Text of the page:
SharePoint 2013 RTM Availability

Using .NET 4 with SharePoint 2013

A while ago, I wrote an article about performing operations parallel with SharePoint 2010 (.NET 3.5). –> Execute code in multiple threads (even with SharePoint)

Since I am not the only guy with this kind of “problems”, others are writing about SharePoint and .NET. Especially .NET 4.5 and SharePoint 2013.

Stephane Eyskens hat posted a nice 6-post series about .NET within SharePoint 2013.

If you stumble across more great resources, please leave a comment.

Getting an “Object reference not set to an instance of an object” when accessing the User Profile Service via Code

This is one of the posts which shall remind me about something. And may help others as well.

Coding against the User "Profile Service Application requires Connection Permissions for the executing user account!

From the beginning. I wrote a console application which leverages the User Profile Store. Every time I created a new instance of the UserProfileConfigManager class, an exception was thrown:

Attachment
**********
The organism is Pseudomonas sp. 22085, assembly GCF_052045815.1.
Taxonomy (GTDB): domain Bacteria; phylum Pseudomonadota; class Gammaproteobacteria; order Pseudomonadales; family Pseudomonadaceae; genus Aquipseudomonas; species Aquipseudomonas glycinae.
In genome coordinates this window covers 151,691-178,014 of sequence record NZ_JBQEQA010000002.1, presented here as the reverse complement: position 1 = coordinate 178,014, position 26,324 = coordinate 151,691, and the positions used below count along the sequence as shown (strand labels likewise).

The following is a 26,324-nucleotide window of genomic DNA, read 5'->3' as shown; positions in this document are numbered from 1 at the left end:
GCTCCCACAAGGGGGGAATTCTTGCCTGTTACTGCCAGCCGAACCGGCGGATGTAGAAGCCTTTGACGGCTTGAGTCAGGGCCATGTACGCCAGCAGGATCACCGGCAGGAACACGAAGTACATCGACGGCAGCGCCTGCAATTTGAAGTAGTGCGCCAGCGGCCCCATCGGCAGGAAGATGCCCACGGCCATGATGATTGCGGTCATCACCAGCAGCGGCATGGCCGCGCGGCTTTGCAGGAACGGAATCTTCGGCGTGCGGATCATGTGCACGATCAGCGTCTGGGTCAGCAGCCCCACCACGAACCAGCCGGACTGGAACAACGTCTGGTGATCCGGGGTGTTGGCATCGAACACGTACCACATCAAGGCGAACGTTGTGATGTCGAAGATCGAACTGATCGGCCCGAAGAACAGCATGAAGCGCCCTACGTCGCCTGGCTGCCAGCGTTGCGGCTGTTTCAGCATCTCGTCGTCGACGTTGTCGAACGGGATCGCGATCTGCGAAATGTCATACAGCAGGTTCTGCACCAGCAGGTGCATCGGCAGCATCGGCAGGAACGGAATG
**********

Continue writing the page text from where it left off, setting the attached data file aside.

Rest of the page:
Object reference not set to an instance of an object

at Microsoft.Office.Server.Administration.UserProfileApplicationProxy.get_ApplicationProperties()
at Microsoft.Office.Server.Administration.UserProfileApplicationProxy.get_ILMMachineName()
at Microsoft.Office.Server.UserProfiles.UserProfileConfigManager.Initialize(UserProfileApplicationProxy userProfileApplicationProxy, Guid partitionID)
at Microsoft.Office.Server.UserProfiles.UserProfileConfigManager..ctor(SPServiceContext serviceContext)
at ITaCS.UserProfileManager.GetUserProfileServer() in D:\Data\Development\tfs02\ITaCS\Components\UserProfileProperties\UserProfileProperties\UserProfileManager.cs:line 49

Fiddling with Reflector and creating the object with Reflection didn’t help. The solution was much easier. Just grant the executing account, which was my user who executes the console application, Connection Permissions to the User Profile Store Service Application (UPS).



That’s it.

One other thing. If you are running your SharePoint with local accounts, you might not be able to verify a domain account. In that case, you can tell the people picker to use a domain account instead of the service account (which is a local account and does not have permissions in the active directory). See Configure People Picker (SharePoint Server 2010) and  Multi Forest/Cross Forest People Picker peoplepicker-searchadcustomquery.

What is the _layouts/15/start.aspx in SharePoint 2013

SharePoint 2013 immediately redirects you to an application page start.aspx when you call a website.

If you’ve ever wondered why, keep on reading…image


The pictures will also look familiar to you. So what happened? Why the start.aspx?